By Aug. 12, the Public Utility Commission plans to adopt stricter requirements for energy efficiency in Texas.
The new rules would require that utilities offset 25 percent of growth in electricity demand with efficiency measures by 2012, and 30 percent in 2013. The current requirement is 20 percent.
But the rule is less strict than an earlier proposal that would have required efficiency to offset 50 percent of growth by 2014. The commission's chairman, Barry Smitherman, proposed lowering the targets last month, citing concerns about up-front costs associated with the higher targets. The proposal, he wrote, "would continue to accelerate the energy efficiency program without experiencing any significant 'growing pains' from overly aggressive targets."
In a commission meeting last Friday, Smitherman and commissioner Kenneth Anderson voted for the measure. Commissioner Donna Nelson dissented, saying that she was "very concerned about the cost of this rule" and questioned the "wisdom of increasing the mandate," given that natural gas prices have plunged in the last few years. Also, she said, Texas utilities did far better than current targets, given hefty incentives to overshoot their targets.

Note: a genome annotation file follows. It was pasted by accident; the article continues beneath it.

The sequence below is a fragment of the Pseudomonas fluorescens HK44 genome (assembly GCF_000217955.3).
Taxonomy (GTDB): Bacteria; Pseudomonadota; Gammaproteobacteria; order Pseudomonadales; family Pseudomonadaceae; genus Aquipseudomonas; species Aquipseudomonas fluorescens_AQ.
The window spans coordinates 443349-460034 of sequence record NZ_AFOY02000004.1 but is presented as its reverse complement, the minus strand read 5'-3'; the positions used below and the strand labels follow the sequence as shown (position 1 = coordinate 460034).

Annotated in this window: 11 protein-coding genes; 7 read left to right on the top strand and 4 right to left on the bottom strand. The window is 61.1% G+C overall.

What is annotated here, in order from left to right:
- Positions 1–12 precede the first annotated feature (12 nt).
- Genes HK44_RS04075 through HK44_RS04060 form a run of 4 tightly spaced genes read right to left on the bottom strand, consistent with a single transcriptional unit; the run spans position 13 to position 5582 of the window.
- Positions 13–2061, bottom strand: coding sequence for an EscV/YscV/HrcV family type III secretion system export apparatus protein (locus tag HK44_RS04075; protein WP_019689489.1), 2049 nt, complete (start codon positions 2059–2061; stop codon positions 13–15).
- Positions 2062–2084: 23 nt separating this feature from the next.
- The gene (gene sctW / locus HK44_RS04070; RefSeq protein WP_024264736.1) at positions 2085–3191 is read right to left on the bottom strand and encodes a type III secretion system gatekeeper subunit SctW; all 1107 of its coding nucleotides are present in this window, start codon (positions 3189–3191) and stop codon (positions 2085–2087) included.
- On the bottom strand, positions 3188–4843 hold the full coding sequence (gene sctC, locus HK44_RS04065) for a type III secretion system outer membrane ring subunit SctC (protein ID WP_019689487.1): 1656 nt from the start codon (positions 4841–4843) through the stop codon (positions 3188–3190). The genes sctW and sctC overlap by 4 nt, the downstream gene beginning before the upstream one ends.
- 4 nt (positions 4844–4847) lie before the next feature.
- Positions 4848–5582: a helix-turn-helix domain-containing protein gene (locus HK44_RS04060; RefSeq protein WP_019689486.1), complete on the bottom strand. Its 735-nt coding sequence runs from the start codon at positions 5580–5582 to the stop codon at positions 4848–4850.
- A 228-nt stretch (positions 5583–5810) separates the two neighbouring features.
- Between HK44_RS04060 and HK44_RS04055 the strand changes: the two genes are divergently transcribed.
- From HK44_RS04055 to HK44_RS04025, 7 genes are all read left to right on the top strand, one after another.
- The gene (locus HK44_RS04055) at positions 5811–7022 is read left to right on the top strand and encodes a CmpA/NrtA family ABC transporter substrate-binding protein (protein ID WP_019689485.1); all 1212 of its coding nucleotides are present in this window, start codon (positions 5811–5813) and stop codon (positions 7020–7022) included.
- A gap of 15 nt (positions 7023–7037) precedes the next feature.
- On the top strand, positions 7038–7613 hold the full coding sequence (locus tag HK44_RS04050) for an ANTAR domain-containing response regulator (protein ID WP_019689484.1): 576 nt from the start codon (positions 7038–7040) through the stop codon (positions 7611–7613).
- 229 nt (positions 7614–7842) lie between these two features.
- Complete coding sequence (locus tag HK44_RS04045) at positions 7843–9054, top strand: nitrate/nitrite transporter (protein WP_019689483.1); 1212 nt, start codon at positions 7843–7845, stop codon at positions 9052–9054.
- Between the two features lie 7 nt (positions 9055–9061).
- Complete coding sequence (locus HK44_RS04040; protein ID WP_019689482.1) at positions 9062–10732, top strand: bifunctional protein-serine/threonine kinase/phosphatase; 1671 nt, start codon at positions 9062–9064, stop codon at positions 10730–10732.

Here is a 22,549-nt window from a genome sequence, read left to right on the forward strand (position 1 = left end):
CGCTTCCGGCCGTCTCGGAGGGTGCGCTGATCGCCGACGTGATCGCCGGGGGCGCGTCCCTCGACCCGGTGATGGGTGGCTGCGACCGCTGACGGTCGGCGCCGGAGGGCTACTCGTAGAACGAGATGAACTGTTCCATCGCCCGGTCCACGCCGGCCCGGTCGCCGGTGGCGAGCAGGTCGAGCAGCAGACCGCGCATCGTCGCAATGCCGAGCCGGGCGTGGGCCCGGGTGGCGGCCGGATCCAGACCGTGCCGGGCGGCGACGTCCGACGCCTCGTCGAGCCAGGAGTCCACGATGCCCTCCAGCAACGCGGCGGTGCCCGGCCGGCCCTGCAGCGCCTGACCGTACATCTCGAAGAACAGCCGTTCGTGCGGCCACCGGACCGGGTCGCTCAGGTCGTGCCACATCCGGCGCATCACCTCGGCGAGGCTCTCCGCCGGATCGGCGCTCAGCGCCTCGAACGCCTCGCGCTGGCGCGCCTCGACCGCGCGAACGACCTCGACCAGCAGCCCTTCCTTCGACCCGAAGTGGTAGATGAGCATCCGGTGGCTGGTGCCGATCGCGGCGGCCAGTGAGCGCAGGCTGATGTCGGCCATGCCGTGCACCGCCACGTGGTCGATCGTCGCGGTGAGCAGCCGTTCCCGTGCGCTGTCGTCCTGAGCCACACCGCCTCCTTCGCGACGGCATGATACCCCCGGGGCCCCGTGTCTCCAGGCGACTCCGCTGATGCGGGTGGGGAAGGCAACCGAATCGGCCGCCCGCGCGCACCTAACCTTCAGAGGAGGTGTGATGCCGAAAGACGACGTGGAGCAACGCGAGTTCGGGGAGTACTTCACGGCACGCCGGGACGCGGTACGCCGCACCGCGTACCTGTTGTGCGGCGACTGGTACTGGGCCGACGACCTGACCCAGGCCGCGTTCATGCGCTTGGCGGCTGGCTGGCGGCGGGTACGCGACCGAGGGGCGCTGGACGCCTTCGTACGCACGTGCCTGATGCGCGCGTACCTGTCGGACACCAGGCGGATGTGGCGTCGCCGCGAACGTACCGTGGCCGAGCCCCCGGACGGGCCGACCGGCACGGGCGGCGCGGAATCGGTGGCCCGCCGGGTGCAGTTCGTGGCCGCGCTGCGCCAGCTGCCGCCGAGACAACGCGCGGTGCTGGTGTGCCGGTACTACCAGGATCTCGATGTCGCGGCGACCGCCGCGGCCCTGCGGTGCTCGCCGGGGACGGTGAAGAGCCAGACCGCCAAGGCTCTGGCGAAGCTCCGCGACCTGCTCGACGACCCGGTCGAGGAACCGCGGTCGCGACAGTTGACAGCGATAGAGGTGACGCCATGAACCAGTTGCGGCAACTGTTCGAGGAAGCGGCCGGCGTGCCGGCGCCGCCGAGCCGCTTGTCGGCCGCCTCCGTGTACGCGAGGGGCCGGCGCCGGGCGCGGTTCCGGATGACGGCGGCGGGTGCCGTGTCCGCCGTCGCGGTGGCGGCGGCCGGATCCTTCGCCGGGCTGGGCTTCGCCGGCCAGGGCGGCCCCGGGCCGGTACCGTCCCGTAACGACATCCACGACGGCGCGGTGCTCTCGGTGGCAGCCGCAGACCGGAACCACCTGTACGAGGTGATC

The order (which will be slightly modified from this version per the commission's Friday discussion) is due to take effect on Dec. 1.
All three commissioners voiced hope that the Legislature would, in Smitherman's words, "give us some additional direction this coming session." Last session, the Legislature considered a number of bills to promote energy efficiency, but only one of them passed.
Nelson expressed concerns about the need for better methodology to measure the costs and benefits of the efficiency program, and Smitherman said that the commission would revisit the issue after the session.
To watch the commission's discussion of the rule, click here and scroll down to item 17.
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